Performance Management

Setting performance standards, observing and providing feedback, and conducting appraisals enables you to achieve the best results through managing employee performance.

To begin the process, you and the employee will collaborate on the development of performance standards. You will develop a performance plan that directs the employee's efforts toward achieving specific results, to support organizational growth as well as the employee's professional growth. Discuss goals and objectives throughout the year, providing a framework to ensure employees achieve results through coaching and mutual feedback. At the end of the rating period, you will appraise the employee's performance against existing standards, and establish new goals together for the next rating period.

As the immediate supervisor, you play an important role; your closest interaction with the employee occurs at this level.

Performance Standards

Performance expectations are the basis for appraising employee performance. Written performance standards let you compare the employee's performance with mutually understood expectations and minimize ambiguity in providing feedback.

Having performance standards is not a new concept; standards exist whether or not they are discussed or put in writing. When you observe an employee's performance, you usually make a judgment about whether that performance is acceptable. How do you decide what's acceptable and what's unacceptable performance? The answer to this question is the first step in establishing written standards.

Standards identify a baseline for measuring performance. From performance standards, supervisors can provide specific feedback describing the gap between expected and actual performance.

Guiding Principles

Effective performance standards:

  • Serve as an objective basis for communicating about performance.
  • Enable the employee to differentiate between acceptable and unacceptable results.
  • Increase job satisfaction because employees know when tasks are performed well.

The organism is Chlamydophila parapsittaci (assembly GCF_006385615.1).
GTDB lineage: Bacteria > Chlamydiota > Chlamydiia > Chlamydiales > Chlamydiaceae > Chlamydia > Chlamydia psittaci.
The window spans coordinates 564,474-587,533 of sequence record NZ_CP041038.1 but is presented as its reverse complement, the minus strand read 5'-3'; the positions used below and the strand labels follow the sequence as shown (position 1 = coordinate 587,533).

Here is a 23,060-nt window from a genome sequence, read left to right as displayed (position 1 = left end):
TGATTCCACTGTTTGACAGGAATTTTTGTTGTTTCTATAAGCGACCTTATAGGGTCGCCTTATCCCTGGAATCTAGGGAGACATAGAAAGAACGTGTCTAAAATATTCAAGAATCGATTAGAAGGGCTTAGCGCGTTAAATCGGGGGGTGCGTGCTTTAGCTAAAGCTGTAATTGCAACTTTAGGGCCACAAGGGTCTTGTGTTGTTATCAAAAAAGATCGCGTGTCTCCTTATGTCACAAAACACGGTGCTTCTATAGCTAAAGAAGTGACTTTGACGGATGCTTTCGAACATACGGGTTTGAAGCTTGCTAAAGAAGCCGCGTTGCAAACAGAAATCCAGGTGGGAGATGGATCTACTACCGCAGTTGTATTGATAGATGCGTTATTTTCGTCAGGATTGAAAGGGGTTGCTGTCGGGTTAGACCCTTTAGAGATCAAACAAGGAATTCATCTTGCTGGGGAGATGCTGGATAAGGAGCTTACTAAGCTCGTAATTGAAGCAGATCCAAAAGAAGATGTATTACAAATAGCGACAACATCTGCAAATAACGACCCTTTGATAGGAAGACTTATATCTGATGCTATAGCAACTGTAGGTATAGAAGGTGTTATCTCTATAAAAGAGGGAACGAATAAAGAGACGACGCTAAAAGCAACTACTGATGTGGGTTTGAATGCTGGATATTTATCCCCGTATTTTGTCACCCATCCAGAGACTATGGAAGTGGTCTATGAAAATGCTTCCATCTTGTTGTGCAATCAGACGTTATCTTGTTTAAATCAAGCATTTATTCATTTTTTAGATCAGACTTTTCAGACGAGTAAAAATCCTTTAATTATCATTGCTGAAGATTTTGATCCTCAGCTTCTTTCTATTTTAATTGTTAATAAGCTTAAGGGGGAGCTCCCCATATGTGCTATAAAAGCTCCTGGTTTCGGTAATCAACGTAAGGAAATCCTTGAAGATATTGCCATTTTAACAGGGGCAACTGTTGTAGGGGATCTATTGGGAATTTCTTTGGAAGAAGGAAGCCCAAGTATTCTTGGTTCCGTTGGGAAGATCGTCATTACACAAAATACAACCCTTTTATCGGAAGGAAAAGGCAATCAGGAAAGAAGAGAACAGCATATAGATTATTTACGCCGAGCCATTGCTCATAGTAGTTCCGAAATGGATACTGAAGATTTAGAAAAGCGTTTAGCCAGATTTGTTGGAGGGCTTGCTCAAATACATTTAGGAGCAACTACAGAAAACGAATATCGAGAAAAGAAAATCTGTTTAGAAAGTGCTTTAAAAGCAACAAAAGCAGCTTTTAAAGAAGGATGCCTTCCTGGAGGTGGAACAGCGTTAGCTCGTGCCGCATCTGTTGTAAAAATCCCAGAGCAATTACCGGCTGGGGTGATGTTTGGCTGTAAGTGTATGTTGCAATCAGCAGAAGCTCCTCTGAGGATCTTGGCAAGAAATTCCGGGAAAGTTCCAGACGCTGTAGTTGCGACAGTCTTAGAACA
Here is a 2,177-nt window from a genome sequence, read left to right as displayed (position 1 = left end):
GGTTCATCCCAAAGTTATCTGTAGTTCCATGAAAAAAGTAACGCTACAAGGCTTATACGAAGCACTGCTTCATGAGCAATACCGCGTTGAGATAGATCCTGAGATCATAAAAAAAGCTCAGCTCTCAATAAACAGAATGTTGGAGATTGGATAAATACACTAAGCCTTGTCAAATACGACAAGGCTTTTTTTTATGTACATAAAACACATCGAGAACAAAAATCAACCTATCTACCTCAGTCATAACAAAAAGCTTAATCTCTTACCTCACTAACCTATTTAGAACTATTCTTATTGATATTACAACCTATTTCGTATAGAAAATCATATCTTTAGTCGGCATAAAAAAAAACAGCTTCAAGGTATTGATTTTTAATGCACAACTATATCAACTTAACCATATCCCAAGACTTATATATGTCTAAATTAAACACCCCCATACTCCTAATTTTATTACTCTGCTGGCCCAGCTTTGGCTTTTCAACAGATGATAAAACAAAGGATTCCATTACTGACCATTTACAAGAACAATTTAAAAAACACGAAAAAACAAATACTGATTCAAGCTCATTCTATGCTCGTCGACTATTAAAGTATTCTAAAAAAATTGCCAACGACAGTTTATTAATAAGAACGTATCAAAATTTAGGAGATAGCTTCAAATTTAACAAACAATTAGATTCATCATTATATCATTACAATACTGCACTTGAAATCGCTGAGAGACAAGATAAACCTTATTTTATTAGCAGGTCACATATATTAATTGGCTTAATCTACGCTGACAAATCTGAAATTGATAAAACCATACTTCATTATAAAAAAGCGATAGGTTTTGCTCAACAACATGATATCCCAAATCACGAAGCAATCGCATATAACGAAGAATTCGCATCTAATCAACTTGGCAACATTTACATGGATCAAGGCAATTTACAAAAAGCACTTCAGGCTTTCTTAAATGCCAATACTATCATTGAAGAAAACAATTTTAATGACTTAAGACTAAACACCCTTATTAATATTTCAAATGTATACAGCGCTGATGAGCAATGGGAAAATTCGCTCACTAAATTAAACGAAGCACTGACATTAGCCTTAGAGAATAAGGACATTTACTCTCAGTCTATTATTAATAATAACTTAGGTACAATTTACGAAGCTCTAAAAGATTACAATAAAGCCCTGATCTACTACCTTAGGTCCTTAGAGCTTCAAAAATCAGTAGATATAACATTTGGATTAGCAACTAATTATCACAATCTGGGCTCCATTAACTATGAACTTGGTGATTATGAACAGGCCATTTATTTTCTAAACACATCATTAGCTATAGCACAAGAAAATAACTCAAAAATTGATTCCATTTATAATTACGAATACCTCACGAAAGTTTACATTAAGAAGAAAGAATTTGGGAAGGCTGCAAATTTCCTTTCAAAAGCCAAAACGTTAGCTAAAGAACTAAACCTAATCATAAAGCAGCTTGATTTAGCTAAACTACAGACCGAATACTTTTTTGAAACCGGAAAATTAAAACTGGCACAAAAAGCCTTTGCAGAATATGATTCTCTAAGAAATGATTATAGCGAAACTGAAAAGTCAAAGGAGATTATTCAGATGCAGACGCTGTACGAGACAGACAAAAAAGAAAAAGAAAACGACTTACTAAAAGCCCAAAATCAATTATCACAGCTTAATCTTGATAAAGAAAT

• Inform new employees of your expectations about job performance.
  • Encourage an open and trusting relationship with employees.

Key Areas of Responsibility

Write performance standards for each key area of responsibility on the employee's job description. The employee should participate actively in their development. Standards are usually established when an assignment is made, and they should be reviewed if the employee's job description is updated. The discussion of standards should include the criteria for achieving satisfactory performance and the proof of performance (methods you will use to gather information about work performance).

Characteristics of Performance Standards

Standards describe the conditions that must exist before the performance can be rated satisfactory. A performance standard should:

  • Be realistic, in other words, attainable by any qualified, competent, and fully trained person who has the authority and resources to achieve the desired result.
  • Describe the conditions that exist when performance meets expectations.
  • Be expressed in terms of quantity, quality, time, cost, effect, manner of performance, or method of doing.
  • Be measurable, with specified method(s) of gathering performance data and measuring performance against standards.

Expressing Standards

The terms for expressing performance standards are outlined below:

  • Quantity: specifies how much work must be completed within a certain period of time (e.g., enters 30 enrollments per day).
  • Quality: describes how well the work must be accomplished. Specifies accuracy, precision, appearance, or effectiveness (e.g., 95% of documents submitted are accepted without revision).
  • Timeliness: answers the questions, "by when?", "how soon?", or "within what period?" (e.g., all work orders completed within five working days of receipt).
  • Effective Use of Resources: used when performance can be assessed in terms of utilization of resources: money saved, waste reduced, etc. (e.g., the computer handbook project will be completed with only internal resources).
  • Effects of Effort: addresses the ultimate effect to be obtained; expands statements of effectiveness by using phrases such as: so that, in order to, or as shown by (e.g., establish inventory levels for storeroom so that supplies are maintained 100% of the time).
  • Manner of Performance: describes conditions in which an individual's personal behavior has an effect on performance. (e.g., assists other employees in the work unit in accomplishing assignments).
  • Method of Performing Assignments: describes requirements; used when only the officially-prescribed policy, procedure, or rule for accomplishing the work is acceptable. (e.g., 100A Forms are completed in accordance with established office procedures).

Performance Measurements

Since one of the characteristics of a performance standard is that it can be measured, you should identify how and where evidence about the employee's performance will be gathered. Specifying the performance measurements when the responsibility is assigned will help the employee keep track of his progress, as well as helping you in the future performance discussions.

There are many effective ways to monitor and verify performance, the most common of which are:

  • Direct observation.
  • Specific work results (tangible evidence that can be reviewed without the employee being present).
  • Reports and records, such as attendance, safety, inventory, financial records, etc.
  • Commendations or constructive or critical comments received about the employee's work.